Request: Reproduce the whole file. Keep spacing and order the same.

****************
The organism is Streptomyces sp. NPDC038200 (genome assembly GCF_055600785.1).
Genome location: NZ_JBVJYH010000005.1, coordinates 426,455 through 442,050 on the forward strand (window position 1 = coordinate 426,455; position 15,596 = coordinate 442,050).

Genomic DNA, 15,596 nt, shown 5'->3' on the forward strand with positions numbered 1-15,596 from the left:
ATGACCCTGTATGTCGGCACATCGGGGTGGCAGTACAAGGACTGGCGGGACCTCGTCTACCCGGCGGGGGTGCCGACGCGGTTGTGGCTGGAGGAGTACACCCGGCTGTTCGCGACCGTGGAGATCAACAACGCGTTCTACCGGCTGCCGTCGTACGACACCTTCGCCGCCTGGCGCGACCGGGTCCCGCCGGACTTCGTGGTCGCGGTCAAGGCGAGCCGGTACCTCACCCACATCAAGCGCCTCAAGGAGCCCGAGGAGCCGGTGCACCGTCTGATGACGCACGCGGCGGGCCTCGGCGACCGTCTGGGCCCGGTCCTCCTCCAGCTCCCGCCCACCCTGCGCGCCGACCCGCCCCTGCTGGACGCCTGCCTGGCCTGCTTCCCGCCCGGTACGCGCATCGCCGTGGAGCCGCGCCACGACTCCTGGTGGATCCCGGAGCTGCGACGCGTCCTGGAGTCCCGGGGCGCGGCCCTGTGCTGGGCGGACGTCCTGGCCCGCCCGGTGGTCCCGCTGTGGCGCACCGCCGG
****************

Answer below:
The organism is Streptomyces sp. NPDC038200 (genome assembly GCF_055600785.1).
Genome location: NZ_JBVJYH010000005.1, coordinates 426,455 through 442,050 on the forward strand (window position 1 = coordinate 426,455; position 15,596 = coordinate 442,050).

Genomic DNA, 15,596 nt, shown 5'->3' on the forward strand with positions numbered 1-15,596 from the left:
ATGACCCTGTATGTCGGCACATCGGGGTGGCAGTACAAGGACTGGCGGGACCTCGTCTACCCGGCGGGGGTGCCGACGCGGTTGTGGCTGGAGGAGTACACCCGGCTGTTCGCGACCGTGGAGATCAACAACGCGTTCTACCGGCTGCCGTCGTACGACACCTTCGCCGCCTGGCGCGACCGGGTCCCGCCGGACTTCGTGGTCGCGGTCAAGGCGAGCCGGTACCTCACCCACATCAAGCGCCTCAAGGAGCCCGAGGAGCCGGTGCACCGTCTGATGACGCACGCGGCGGGCCTCGGCGACCGTCTGGGCCCGGTCCTCCTCCAGCTCCCGCCCACCCTGCGCGCCGACCCGCCCCTGCTGGACGCCTGCCTGGCCTGCTTCCCGCCCGGTACGCGCATCGCCGTGGAGCCGCGCCACGACTCCTGGTGGATCCCGGAGCTGCGACGCGTCCTGGAGTCCCGGGGCGCGGCCCTGTGCTGGGCGGACGTCCTGGCCCGCCCGGTGGTCCCGCTGTGGCGCACCGCCGG